Bryan R. Monte
Rijksmuseum Tower Watchmen
Bryan R. Monte always tries to take a camera with him when he goes into Amsterdam. Over the last decade, he has amassed a collection of over 1,000 photographs of the city, and especially its art and culture, including artwork in some of its museums’ permanent and special collections. The photo below of the north and west sides of the Rijksmuseum clock tower was taken in June 2013 with a hand-held, Canon Powershot SX130 IS with a focal length of 25,715, F stop 5 and an 1/160 exposure.
Nina Ascoly and bart plantenga
A Different Kind of Red
Demi Anter writes: ‘I began photographing as a means to document my other artworks, often ephemeral in nature. I quickly fell in love with the art form. Since moving to Europe, shooting on film has become an almost daily ritual that helps me feel awake to the world around me. This photo was taken on 35mm film with my Pentax K1000 in December of 2018, while I travelled alone to Amsterdam in order to get my first tattoos. The city in winter gave me equal doses of wonder and melancholy. This photo is an instance of wonder — oddity and delight — with thanks due to my best travel companion, the camera.’
Jury S. Judge
Jury S. Judge writes: ‘My photographs, Diaphanous and If You Love Yellow, This Is For You, were both taken with my Canon EOS Rebel T3i. I captured both images using a shutter speed of 1/80 of second and at an F-Stop of f/5.6. My cell phone served as an illuminated light source in the background, which set the delicate flowers aglow with bold colours. These pieces are both celebrations of the simplicity of vividly saturated colours and the exquisite, timeless beauty of plant life. I enjoy when small-scale subjects such as flower petals are magnified by camera lens, and become elevated to art.’
Young Jeremiah Gains
We are able to see what ordinary people in late-Victorian times looked like due to the popularity of what was known as a ‘Carte de visite’. Portraiture no longer the privilege of the rich, it had become possible to get photographed in one of the many studios available. The product was about the size of a playing card, just right for circulating among friends or adding to the family album. Although subsequently displaced by the postcard print that could be mailed, it was the arrival of the Box Brownie camera at the beginning of the 20th century that brought real change. Simple to use, everyone could now take pictures in their own settings, away from the make-believe backdrops provided by the studios.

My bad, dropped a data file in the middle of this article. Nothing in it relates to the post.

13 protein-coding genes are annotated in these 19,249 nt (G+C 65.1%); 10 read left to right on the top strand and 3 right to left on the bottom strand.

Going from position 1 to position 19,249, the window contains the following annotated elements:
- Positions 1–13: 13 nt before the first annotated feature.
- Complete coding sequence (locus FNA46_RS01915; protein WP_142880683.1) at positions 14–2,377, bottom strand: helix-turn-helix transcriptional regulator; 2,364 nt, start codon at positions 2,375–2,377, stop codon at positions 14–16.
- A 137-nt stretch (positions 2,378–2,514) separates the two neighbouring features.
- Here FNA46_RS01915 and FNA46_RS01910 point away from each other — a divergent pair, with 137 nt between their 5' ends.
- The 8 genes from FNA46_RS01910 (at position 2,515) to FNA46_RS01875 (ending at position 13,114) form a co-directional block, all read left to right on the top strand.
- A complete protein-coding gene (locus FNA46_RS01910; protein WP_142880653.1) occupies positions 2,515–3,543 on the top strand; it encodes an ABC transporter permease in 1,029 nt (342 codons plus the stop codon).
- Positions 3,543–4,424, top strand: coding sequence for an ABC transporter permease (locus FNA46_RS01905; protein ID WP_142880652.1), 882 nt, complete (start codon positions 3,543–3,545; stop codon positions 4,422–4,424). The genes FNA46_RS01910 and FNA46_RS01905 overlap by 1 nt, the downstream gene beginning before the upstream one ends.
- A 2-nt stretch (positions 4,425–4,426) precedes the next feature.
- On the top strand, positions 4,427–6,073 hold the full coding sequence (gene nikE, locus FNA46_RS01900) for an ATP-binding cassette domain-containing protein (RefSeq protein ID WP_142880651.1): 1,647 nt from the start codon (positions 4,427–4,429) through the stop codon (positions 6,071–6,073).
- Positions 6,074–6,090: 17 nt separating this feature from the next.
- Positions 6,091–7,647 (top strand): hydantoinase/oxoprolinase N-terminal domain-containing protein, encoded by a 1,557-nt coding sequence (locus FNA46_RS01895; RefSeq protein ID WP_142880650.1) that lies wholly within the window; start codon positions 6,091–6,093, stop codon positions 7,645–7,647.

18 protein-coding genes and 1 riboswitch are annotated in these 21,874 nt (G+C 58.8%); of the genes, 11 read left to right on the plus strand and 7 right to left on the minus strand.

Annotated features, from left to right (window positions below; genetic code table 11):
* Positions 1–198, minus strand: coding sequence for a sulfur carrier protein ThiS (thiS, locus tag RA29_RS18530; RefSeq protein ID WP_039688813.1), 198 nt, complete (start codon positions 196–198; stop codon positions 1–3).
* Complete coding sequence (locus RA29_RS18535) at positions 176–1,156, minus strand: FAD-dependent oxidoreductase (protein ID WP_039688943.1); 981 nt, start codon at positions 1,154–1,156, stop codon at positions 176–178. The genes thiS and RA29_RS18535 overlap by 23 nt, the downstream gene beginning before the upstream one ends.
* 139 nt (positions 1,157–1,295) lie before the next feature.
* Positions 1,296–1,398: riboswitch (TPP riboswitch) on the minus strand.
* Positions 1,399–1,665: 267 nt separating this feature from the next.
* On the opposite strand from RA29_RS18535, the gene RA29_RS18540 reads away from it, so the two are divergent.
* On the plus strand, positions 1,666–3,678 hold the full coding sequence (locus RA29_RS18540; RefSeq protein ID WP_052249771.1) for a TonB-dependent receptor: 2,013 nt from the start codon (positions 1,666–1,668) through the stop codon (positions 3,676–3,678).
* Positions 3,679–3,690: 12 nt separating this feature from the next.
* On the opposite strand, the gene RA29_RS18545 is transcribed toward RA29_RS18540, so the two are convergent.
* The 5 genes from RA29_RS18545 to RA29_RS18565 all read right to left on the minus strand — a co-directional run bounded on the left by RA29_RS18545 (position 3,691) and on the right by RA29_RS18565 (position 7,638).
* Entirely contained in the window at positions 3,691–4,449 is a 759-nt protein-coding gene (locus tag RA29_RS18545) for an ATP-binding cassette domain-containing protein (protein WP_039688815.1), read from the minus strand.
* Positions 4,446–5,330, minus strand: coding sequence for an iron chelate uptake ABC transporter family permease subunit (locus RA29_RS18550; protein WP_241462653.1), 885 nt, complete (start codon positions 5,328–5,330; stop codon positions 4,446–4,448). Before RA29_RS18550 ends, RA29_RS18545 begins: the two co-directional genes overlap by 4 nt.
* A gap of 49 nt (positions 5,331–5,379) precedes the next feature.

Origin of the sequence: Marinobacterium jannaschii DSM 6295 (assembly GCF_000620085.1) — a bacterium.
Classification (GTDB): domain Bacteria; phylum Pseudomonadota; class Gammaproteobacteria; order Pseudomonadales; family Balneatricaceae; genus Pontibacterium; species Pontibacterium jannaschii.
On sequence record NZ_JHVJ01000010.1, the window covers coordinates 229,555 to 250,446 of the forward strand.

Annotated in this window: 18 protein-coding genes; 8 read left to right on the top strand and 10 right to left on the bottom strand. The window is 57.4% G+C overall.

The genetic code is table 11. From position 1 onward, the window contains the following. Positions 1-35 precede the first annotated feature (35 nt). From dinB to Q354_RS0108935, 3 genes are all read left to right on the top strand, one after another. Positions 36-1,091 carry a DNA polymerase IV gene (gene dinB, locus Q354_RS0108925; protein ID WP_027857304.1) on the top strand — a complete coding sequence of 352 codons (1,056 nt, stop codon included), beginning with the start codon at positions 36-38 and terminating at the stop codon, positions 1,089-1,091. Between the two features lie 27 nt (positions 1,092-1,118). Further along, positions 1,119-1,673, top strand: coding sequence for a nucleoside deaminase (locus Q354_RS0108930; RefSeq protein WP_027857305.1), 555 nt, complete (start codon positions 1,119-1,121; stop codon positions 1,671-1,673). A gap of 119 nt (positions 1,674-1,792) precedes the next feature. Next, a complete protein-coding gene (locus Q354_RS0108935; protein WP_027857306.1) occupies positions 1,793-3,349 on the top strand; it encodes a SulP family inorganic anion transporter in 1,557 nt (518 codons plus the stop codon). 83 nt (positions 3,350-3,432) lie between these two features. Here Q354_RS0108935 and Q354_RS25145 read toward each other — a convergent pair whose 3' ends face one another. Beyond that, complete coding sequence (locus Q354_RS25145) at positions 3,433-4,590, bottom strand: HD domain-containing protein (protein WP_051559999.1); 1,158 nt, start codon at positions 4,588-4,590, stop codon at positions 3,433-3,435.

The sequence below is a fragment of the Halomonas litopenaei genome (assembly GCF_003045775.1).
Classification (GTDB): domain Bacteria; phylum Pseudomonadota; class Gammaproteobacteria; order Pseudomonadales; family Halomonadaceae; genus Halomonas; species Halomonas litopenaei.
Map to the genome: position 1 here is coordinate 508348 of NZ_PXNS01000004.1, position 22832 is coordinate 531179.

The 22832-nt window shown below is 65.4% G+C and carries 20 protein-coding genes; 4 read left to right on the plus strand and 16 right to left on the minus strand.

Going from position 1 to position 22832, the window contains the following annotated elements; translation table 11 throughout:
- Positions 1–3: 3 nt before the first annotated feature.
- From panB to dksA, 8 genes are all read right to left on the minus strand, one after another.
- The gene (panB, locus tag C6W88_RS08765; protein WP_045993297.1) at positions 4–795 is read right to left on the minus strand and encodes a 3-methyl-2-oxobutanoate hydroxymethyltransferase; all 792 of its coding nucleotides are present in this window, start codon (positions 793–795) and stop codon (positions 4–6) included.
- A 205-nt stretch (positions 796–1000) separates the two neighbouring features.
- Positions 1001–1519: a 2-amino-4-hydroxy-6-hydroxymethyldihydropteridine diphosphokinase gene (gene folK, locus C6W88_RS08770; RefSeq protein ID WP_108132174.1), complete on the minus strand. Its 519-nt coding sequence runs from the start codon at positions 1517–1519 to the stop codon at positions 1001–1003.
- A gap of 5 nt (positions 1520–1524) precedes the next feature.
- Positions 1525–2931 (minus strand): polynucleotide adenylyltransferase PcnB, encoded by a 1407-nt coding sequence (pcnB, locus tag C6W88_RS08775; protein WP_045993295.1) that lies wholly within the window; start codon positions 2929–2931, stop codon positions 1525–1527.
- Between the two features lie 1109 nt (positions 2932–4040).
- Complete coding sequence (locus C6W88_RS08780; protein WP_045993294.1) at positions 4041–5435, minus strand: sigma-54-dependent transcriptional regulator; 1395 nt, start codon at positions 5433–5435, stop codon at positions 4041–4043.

Bob Ward is a contributor of poetry, an essay, and photographs to Amsterdam Quarterly. He discovered this indenture document of Benjamin Gains, a distant but direct relative, folded up and tucked away in the corner of a family Bible. He photographed the document using a Canon 20D SLR fitted with a 50mm macro lens in natural light and no flash to prevent damage. This document is now stored in the West Yorkshire County Archive, which will ensure its preservation.
The Belding Family Reunion
Jennifer Clark writes about the photograph’s origin: ‘The Belding Family Reunion is a family photo that was taken in 1909 in Belding, Michigan by an unknown photographer. A number of people within the photo have been identified by my soon to be 90-year-old father, Joseph Engemann. The photo’s porch setting is the former home of my great-great-grandmother, Theresa Spaeth Martin, who was born in Germany 1835, came to America in 1851, and who died about eight years after this photograph was taken’.
Jury S. Judge
Rubble of the Holy
Jury S. Judge writes that: ‘as an artist, I create art to express myself in the pictorial language of light, colour, and linear forms. I enjoy blending traditional and digital mediums within my art because I find this combination to be a versatile method of self-expression. Through my photography, I enjoy capturing the natural beauty of my home state, Arizona, as well as the other destinations where my adventures lead me. Rubble of The Holy features the hexagonal basalt columns of Giant’s Causeway in Northern Ireland. The camera I shoot with is a Canon. This photograph, however, was taken with a Samsung Galaxy S7 Edge.’
Textures of Earth and Water
Jayne Marek feels that her ‘designs should be balanced — not set in the centre, necessarily, but using well-distributed optical elements. I use mostly natural subject matter to achieve visual ambiguities, often through abstraction, to explore how objective reality can be perceived in multiple ways. I also emphasize designs by using bright or unexpected colours and by experimenting with exposures. Readers can take a closer look and enjoy patterns or shapes that might otherwise go unnoticed’. A Nikon Coolpix set at ISO 400 and 64 respectively was used for the first two photos. A Nikon D90 at ISO 200 was used for the last. None used flash.